MORE BUSINESSES in wildfireprone areas are facing a difficult commercial property insurance market as insurers reduce their exposure and some have left the market altogether.

Many businesses in areas that have already been ravaged by fires in the past, or those located in areas that are near forests and large grassy areas, are seeing their premiums increase – sometimes substantially by 300% or 400%.

According to a new report by A.M. Best, California wildfires have caused over $4 billion in commercial property losses for insurers in three of the past four years.

The fallout

Some insurers have stopped writing property insurance in high-risk areas.

  • Most insurers are increasing their rates substantially in high-risk areas.
  • Insurers are requiring mitigation measures like defensible space (see below).
  • Many policies have worse terms. One winery owner interviewed by the Los Angeles Times said that his premium was typically $200,000 with a $25,000 deductible. His new policy costs $800,000 and includes a $500,000 deductible, and would only cover 20% of the value of his buildings.

The new playbook

Many insurers are applying three metrics in evaluating exposure to fire:

Brush mapping – This is a map of the tinder and brush, nearby trees and other items that could contribute to your building(s) catching fire.
Wildland-urban interface – The closer a building is to nature, the more at risk it is. A wildlandurban interface is a place where “humans and their development meet or intermix with wildland fuel.”

Concentration of properties – If an insurer has a high concentration of policies for other properties in an area, they may limit their writings and non-renew policies in order to reduce their exposure.

Coverage options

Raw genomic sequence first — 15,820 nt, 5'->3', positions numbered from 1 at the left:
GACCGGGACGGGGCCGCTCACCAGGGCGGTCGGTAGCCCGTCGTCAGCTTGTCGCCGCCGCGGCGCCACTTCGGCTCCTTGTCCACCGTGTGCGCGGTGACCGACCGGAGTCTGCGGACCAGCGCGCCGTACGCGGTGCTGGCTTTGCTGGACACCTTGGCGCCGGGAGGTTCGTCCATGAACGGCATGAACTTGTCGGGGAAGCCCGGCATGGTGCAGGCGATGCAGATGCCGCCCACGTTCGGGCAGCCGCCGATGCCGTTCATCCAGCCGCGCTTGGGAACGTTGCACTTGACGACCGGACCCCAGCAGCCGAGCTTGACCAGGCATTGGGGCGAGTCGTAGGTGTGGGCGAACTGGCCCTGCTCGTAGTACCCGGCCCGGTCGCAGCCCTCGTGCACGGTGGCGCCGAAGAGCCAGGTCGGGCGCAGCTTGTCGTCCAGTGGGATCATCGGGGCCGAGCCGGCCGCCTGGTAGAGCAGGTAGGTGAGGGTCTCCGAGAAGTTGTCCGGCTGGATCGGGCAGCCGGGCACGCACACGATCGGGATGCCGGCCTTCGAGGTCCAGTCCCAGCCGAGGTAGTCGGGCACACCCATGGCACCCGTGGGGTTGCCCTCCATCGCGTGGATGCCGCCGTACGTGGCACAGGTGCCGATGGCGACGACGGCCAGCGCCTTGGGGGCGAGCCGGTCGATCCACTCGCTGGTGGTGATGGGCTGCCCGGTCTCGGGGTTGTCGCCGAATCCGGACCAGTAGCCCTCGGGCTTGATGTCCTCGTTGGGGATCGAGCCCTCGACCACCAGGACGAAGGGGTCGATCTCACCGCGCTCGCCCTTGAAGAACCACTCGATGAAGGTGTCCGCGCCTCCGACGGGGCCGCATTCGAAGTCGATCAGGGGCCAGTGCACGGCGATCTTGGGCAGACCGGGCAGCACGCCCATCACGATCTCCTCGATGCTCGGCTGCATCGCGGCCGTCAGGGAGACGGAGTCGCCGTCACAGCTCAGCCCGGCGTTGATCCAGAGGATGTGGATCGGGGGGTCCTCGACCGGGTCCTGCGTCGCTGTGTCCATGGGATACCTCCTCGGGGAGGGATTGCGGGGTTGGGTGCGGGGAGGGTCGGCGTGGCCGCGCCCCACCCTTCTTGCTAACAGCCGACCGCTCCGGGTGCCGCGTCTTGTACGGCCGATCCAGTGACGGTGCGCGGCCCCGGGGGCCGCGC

If all insurers have rejected a property, we have two options:

The non-admitted market – These insurers, which include Lloyd’s of London, are usually willing to write buildings in higher-risk areas, but they too have increased their underwriting criteria. They are not licensed to write business in California, but they are able to through the surprlus lines market.

The California FAIR Plan – If we cannot find an insurer in the non-admitted market, the last choice is the FAIR Plan. Policies cover losses from fire, lightning and explosion only. Also, policies are limited in what they will pay out, so if you have millions of dollars tied up in equipment and/or inventory, the policy may not be enough to cover all the damage you incur from a wildfire.

The maximum limit for commercial properties is $3 million for structures and $1.5 million for all other coverages, for a combined $4.5 million limit for all commercial properties at one location. But there are some exceptions.

Your options if you go to the FAIR Plan

FAIR Plan coverage is not a complete replacement for a commercial property policy. For risks that are not covered, you can secure “differences in conditions” policy. Combined with FAIR Plan coverage, adding such a policy can nearly mimic the coverage of a commercial policy.


  • Zone 1 (0-5 feet): Concrete, gravel mulch and low-growing plants or lawns are good choices for this zone. Avoid combustible materials.
  • Zone 2 (5-30 feet): Vegetation island. Prune low tree branches. Remove shrubs.
  • Zone 3 (30-100 feet): Thin out vegetation between trees. Don’t let tree canopies touch

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